AK:  What are the elements that went into the making of your Border Postcard collages, on view in the Museum of Modern Art group exhibition Home Delivery: Fabricating the Modern Dwelling and in your PARC Foundation solo show, Practice of Encroachment: From the Global Border to the Border Neighborhood? How are the works made and what do they signify?

TC:  When I began to teach studio at the Southern California Institute of Architecture many years ago, one of my workshops, called LALA (Latin America Los Angeles), encouraged students to travel the territory between Tijuana and San Diego, documenting leftover pieces of infrastructure. Students learned how the two cities are defined by a variety of transferences or exchanges, invisible to these institutions themselves.

Tijuana imports the waste of San Diego — garage doors and other debris produced from the dismantling of suburban neighborhoods. All this waste is transferred to Tijuana to construct the city's new periphery. So the pieces themselves are made with photographs of leftover infrastructures and landscapes from these cities. They represent the ways in which trans-border urban flow defines this territory and inspires conversation about these issues. While these pieces ultimately express a kind of poetic image, they also serve as political tools and material for the architect. That, I think, is the most important aspect.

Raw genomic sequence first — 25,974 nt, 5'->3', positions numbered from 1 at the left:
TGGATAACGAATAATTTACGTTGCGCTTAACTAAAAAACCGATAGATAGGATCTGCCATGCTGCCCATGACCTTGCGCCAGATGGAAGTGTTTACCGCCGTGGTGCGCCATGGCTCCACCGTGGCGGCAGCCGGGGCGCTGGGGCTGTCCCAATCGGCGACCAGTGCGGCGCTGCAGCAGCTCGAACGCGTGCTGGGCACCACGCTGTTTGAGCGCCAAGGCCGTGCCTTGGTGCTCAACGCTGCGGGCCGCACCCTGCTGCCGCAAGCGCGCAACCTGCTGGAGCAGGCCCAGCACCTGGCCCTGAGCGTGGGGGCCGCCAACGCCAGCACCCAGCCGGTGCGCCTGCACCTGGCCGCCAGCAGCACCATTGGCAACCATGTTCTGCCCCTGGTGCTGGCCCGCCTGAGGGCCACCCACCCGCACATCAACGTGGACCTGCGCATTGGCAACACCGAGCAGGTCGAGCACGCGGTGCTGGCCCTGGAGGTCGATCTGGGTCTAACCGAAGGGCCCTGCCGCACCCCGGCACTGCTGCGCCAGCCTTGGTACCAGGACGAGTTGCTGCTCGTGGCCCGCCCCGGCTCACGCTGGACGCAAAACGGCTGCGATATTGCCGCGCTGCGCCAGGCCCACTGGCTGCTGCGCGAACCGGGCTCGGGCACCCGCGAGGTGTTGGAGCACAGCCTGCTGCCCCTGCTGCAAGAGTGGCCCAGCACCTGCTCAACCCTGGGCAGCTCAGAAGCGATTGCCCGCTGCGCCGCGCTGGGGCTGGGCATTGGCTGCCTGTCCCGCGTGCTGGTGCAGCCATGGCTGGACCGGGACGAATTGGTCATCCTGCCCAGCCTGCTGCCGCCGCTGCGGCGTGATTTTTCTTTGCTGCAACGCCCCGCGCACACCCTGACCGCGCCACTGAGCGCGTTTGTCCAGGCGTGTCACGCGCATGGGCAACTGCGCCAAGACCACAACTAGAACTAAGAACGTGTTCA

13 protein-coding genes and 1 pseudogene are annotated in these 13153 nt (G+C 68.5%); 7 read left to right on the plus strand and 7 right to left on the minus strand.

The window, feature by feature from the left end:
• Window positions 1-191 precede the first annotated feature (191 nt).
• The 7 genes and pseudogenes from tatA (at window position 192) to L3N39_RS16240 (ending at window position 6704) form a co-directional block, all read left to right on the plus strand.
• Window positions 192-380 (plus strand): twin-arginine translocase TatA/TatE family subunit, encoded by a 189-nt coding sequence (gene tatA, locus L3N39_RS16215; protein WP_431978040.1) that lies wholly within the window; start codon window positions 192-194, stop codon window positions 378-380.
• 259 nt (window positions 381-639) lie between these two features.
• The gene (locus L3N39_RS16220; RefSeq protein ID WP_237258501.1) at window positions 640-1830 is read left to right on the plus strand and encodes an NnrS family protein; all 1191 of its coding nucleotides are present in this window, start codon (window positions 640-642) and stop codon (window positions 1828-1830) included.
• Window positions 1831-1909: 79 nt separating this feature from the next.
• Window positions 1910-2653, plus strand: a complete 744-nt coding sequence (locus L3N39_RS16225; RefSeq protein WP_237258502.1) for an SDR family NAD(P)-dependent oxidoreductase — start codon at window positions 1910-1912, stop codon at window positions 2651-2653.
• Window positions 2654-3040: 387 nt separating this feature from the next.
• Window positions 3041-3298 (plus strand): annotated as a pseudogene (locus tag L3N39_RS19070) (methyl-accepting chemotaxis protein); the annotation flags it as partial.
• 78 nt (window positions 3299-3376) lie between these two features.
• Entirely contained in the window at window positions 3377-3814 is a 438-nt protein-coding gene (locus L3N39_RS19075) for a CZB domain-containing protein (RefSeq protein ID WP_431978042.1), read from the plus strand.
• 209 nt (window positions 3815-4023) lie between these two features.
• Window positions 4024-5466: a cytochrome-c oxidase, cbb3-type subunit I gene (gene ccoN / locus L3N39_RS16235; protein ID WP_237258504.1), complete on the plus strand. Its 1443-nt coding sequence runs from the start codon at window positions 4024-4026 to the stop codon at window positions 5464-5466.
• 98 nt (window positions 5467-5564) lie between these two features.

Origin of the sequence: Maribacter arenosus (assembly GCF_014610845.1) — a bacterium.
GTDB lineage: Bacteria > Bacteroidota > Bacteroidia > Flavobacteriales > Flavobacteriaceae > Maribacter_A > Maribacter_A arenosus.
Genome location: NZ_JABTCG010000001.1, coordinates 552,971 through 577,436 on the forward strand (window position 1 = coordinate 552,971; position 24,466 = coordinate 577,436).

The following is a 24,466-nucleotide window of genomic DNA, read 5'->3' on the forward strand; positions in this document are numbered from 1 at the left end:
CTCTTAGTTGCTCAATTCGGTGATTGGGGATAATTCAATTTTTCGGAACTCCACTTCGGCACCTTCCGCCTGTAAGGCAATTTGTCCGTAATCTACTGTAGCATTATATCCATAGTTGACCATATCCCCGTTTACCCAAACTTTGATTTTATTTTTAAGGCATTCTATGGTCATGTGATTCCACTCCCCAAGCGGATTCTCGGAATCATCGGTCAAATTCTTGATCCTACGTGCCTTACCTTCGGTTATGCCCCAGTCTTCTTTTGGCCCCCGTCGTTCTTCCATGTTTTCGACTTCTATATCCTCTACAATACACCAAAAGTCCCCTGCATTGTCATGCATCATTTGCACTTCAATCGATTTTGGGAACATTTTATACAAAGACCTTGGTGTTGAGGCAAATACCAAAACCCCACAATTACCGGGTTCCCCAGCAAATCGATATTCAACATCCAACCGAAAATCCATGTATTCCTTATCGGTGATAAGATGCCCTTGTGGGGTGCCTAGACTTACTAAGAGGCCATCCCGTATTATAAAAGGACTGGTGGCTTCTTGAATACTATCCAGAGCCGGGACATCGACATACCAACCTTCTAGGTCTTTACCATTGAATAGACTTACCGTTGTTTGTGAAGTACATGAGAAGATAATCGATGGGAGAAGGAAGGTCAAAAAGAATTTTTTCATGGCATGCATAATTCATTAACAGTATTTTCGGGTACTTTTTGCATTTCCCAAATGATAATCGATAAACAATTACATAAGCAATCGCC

AK:  Both exhibitions include references to your Manufactured Sites (Maquiladora) modular-framing system, which assists ad hoc construction from salvaged and recycled materials. How is this system used? How central is it to your vision of building?

TC:  As architects, we can be more than just designers of buildings. Instead of being obsessed with hyper-style and formalist agendas, we could design political processes, economic frameworks, lending processes, and agency collaborations. These reflections precede the solution itself. That's what I began to realize.

There is an entire political economy behind the transfer of waste from San Diego to Tijuana. Older San Diego neighborhoods are demolished in order to construct larger McMansions, and the waste is sold to people in Tijuana. That's one aspect of the equation. The second is that many of these informal settlements are produced out of dire social situations, as migrants settle and search for jobs. My practice has been greatly inspired by this triangular relationship between factories, cheap labor, and emergency housing.